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Blog Editor’s Note: This is the most recent of several requests for information (RFIs) that the federal government has issued on this topic in the last few years. While the title says “Alternative Technologies” the text states the goal as “complementary and backup systems for GPS”

Here is a link to a similar DoT RFI that closed last year.

Here is a link to the 16 responses to the DoT RFI from last year. Note that some of the responses are proprietary and cannot be fully accessed by the public.

 

Alternative Technologies for Position, Navigation, and Timing in a Degraded GPS Environment

 

Solicitation Number: HSHQDC-18-RFI-00015
Agency: Department of Homeland Security
Office: Office of the Chief Procurement Officer
Location: Office of Procurement Operations
:
Added: Feb 21, 2018 2:09 pm

The Department of Homeland Security (DHS), National Protection & Programs Directorate (NPPD), Office of Infrastructure Protection (IP) is seeking information from industry on alternative technologies for Position, Navigation, and Timing (PNT) in a degraded GPS environment.

DHS anticipates analyzing a broad range of alternatives to identify the most appropriate set of backup or complementary PNT methods for various critical users. The maturity of such alternatives may range from concept to prototype to commercially-available products.

Please see the attached Request for Information (RFI) for more details.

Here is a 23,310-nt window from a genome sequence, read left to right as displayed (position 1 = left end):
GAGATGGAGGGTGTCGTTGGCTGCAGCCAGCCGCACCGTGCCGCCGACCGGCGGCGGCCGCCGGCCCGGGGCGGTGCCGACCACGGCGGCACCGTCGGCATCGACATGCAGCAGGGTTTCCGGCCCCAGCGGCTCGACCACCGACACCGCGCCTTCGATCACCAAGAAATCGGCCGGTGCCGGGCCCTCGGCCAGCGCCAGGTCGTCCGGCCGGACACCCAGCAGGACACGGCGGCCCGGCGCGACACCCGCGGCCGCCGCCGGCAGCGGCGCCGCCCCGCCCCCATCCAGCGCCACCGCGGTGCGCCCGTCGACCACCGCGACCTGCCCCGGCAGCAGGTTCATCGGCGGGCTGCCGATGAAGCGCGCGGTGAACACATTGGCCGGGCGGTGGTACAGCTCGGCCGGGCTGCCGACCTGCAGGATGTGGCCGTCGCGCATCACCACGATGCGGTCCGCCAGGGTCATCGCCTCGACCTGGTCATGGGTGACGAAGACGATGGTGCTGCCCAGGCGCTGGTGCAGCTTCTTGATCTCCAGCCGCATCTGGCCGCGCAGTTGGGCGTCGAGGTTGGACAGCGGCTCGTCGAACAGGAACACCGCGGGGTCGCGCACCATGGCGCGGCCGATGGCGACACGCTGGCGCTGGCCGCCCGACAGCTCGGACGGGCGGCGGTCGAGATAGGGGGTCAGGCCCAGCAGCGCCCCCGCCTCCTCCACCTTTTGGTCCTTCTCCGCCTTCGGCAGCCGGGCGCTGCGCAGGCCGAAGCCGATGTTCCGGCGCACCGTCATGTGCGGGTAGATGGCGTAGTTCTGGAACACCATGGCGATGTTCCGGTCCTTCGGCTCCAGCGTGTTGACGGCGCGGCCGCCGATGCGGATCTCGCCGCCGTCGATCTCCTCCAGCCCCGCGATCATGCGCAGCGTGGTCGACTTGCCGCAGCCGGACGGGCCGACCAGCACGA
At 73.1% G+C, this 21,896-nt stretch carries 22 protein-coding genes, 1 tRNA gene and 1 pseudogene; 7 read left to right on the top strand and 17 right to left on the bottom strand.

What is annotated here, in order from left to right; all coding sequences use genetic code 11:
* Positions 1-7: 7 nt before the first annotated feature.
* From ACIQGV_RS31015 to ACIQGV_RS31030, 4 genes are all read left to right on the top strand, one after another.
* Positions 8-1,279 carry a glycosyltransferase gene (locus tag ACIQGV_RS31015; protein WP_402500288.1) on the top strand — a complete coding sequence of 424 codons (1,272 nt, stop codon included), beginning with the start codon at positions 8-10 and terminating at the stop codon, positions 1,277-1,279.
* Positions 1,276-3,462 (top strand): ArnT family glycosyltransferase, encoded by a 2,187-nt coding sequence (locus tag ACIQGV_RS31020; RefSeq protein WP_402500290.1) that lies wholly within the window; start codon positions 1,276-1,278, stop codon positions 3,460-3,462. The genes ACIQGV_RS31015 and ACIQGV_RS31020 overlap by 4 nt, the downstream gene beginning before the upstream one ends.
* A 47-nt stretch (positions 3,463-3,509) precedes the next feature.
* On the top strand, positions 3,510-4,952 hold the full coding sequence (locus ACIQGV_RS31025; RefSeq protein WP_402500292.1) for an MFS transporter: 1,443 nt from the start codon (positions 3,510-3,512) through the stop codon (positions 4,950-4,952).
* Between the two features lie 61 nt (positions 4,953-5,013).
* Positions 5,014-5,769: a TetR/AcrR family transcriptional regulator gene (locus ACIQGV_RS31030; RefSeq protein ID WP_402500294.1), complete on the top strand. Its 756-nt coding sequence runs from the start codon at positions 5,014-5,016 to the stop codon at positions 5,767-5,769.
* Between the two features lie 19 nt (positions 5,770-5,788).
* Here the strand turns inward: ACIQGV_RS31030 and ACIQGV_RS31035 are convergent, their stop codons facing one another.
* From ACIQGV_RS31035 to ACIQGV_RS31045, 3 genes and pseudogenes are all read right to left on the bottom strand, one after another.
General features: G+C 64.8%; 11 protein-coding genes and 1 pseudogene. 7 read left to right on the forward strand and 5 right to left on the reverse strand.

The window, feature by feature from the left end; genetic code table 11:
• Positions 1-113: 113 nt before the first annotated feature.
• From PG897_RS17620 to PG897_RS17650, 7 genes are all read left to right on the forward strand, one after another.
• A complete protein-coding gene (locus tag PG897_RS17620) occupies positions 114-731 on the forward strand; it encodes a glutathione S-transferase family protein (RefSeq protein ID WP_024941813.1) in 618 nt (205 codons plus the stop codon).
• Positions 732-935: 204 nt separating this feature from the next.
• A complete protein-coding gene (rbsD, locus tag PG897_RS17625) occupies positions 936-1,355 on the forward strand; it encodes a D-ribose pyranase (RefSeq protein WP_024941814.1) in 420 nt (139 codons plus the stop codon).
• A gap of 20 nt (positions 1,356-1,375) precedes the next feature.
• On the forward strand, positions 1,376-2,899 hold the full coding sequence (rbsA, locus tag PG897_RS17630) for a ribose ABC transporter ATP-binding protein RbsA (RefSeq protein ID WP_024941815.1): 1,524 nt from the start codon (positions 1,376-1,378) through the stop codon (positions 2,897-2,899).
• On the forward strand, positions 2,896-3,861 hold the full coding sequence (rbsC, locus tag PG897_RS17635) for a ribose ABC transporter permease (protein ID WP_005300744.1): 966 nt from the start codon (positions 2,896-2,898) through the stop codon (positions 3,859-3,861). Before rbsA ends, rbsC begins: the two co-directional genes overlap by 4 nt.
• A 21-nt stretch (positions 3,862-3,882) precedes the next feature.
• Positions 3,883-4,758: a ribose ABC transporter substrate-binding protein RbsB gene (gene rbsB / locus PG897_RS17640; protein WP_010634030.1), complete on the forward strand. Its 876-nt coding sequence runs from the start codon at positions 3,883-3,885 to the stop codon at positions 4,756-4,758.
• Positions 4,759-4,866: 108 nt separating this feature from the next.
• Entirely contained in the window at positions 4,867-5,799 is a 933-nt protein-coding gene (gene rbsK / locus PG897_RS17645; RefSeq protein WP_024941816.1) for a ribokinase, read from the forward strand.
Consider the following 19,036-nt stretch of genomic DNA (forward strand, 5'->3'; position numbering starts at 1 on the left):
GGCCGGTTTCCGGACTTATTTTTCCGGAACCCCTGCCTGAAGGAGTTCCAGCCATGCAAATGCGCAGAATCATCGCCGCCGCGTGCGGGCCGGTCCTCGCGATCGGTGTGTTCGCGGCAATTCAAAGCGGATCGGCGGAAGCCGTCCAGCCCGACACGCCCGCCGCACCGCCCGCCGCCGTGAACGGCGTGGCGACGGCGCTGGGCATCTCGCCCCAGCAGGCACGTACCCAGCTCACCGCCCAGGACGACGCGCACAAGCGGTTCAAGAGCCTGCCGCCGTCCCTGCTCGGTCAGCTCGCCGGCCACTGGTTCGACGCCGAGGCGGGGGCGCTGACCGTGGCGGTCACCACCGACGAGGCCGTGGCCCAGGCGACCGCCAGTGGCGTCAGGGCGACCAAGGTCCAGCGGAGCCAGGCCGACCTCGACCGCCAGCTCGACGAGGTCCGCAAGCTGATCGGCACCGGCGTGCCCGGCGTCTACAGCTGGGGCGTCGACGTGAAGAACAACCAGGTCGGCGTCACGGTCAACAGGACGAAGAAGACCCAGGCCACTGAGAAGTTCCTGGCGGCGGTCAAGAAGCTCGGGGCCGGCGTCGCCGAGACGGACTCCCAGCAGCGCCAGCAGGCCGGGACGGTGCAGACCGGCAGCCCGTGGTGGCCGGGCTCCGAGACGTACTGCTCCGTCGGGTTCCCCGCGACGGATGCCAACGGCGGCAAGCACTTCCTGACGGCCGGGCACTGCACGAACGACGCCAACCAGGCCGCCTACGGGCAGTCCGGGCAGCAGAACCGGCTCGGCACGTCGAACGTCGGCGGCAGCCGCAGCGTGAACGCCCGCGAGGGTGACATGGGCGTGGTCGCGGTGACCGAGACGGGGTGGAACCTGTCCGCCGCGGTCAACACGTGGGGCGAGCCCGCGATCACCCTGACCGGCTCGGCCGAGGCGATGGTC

Blog Editor’s Post Script:  Here are some quotes from the RFI:

  • “A wide variety of events, both intentional and unintentional, can interfere with GPS signals. Among these are environmental disruptions, such as by a major solar storm, accidental errors, such as programming errors in satellite software, and jamming, such as from personal privacy devices. Interruptions of GPS service from such events might be brief and highly localized, but in the most extreme situations could last many days or longer and have national or global impact. For many users, the quality of PNT data begins to significantly degrade after a few minutes to a few hours following loss of GPS.” (Editor – Transportation and first responder systems begin to significantly degrade immediately.)

 

  • “The National Security Presidential Directive (NSPD) 39 of 2004 requires DHS and the Department of Transportation (DoT) to “…develop, acquire, operate, and maintain backup position, navigation, and timing capabilities that can support critical transportation, homeland security, and other critical civil and commercial infrastructure applications within the United States…” in the case of GPS outage.”

 

  • “…appropriate alternatives will most likely require compromises in terms of accuracy (e.g., millisecond, microsecond, or nanosecond timing), area coverage (local, regional, national, or global), and ability to support GPS outages of various durations (1 to 30 days). Appropriate backup or complementary PNT technologies may differ by sector according to the needs of each.”